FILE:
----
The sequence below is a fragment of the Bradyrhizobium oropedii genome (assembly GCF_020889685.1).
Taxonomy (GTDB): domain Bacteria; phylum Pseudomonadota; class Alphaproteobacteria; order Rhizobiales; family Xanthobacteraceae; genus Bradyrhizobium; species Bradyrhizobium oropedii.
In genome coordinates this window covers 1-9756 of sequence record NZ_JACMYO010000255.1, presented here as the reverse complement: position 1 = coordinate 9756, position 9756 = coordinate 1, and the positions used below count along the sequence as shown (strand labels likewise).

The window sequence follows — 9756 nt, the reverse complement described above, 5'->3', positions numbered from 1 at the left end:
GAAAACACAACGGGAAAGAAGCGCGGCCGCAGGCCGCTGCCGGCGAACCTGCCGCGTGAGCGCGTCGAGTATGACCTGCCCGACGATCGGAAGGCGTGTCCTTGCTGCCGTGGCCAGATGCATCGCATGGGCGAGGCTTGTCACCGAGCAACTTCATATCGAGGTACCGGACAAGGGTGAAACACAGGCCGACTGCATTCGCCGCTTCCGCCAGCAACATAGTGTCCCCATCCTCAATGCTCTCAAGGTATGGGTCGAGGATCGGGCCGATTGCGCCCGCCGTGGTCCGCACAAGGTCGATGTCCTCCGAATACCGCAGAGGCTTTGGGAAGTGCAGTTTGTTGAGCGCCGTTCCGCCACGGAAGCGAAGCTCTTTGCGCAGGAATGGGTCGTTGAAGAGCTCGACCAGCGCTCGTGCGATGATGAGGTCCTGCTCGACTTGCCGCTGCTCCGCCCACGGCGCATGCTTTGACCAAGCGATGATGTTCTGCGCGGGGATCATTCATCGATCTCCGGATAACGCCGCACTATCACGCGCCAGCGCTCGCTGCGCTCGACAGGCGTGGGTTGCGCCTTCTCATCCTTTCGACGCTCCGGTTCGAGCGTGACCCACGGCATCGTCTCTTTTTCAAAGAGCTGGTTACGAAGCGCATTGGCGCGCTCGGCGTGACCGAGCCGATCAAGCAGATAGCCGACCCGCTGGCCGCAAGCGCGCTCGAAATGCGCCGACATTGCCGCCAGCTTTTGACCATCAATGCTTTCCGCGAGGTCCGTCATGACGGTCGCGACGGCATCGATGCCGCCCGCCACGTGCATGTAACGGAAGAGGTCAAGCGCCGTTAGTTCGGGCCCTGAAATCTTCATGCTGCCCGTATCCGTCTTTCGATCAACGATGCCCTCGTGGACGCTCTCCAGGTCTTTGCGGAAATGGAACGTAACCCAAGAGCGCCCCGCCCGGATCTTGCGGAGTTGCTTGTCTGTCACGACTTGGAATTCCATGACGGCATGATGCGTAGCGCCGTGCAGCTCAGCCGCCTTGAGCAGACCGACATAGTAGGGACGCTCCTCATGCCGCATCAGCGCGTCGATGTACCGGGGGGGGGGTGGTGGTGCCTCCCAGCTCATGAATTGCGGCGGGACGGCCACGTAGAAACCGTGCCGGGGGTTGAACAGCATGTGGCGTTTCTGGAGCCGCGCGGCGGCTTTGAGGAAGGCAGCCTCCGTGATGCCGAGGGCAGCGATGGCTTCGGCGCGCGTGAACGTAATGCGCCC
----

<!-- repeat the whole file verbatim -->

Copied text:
The sequence below is a fragment of the Bradyrhizobium oropedii genome (assembly GCF_020889685.1).
Taxonomy (GTDB): domain Bacteria; phylum Pseudomonadota; class Alphaproteobacteria; order Rhizobiales; family Xanthobacteraceae; genus Bradyrhizobium; species Bradyrhizobium oropedii.
In genome coordinates this window covers 1-9756 of sequence record NZ_JACMYO010000255.1, presented here as the reverse complement: position 1 = coordinate 9756, position 9756 = coordinate 1, and the positions used below count along the sequence as shown (strand labels likewise).

The window sequence follows — 9756 nt, the reverse complement described above, 5'->3', positions numbered from 1 at the left end:
GAAAACACAACGGGAAAGAAGCGCGGCCGCAGGCCGCTGCCGGCGAACCTGCCGCGTGAGCGCGTCGAGTATGACCTGCCCGACGATCGGAAGGCGTGTCCTTGCTGCCGTGGCCAGATGCATCGCATGGGCGAGGCTTGTCACCGAGCAACTTCATATCGAGGTACCGGACAAGGGTGAAACACAGGCCGACTGCATTCGCCGCTTCCGCCAGCAACATAGTGTCCCCATCCTCAATGCTCTCAAGGTATGGGTCGAGGATCGGGCCGATTGCGCCCGCCGTGGTCCGCACAAGGTCGATGTCCTCCGAATACCGCAGAGGCTTTGGGAAGTGCAGTTTGTTGAGCGCCGTTCCGCCACGGAAGCGAAGCTCTTTGCGCAGGAATGGGTCGTTGAAGAGCTCGACCAGCGCTCGTGCGATGATGAGGTCCTGCTCGACTTGCCGCTGCTCCGCCCACGGCGCATGCTTTGACCAAGCGATGATGTTCTGCGCGGGGATCATTCATCGATCTCCGGATAACGCCGCACTATCACGCGCCAGCGCTCGCTGCGCTCGACAGGCGTGGGTTGCGCCTTCTCATCCTTTCGACGCTCCGGTTCGAGCGTGACCCACGGCATCGTCTCTTTTTCAAAGAGCTGGTTACGAAGCGCATTGGCGCGCTCGGCGTGACCGAGCCGATCAAGCAGATAGCCGACCCGCTGGCCGCAAGCGCGCTCGAAATGCGCCGACATTGCCGCCAGCTTTTGACCATCAATGCTTTCCGCGAGGTCCGTCATGACGGTCGCGACGGCATCGATGCCGCCCGCCACGTGCATGTAACGGAAGAGGTCAAGCGCCGTTAGTTCGGGCCCTGAAATCTTCATGCTGCCCGTATCCGTCTTTCGATCAACGATGCCCTCGTGGACGCTCTCCAGGTCTTTGCGGAAATGGAACGTAACCCAAGAGCGCCCCGCCCGGATCTTGCGGAGTTGCTTGTCTGTCACGACTTGGAATTCCATGACGGCATGATGCGTAGCGCCGTGCAGCTCAGCCGCCTTGAGCAGACCGACATAGTAGGGACGCTCCTCATGCCGCATCAGCGCGTCGATGTACCGGGGGGGGGGTGGTGGTGCCTCCCAGCTCATGAATTGCGGCGGGACGGCCACGTAGAAACCGTGCCGGGGGTTGAACAGCATGTGGCGTTTCTGGAGCCGCGCGGCGGCTTTGAGGAAGGCAGCCTCCGTGATGCCGAGGGCAGCGATGGCTTCGGCGCGCGTGAACGTAATGCGCCC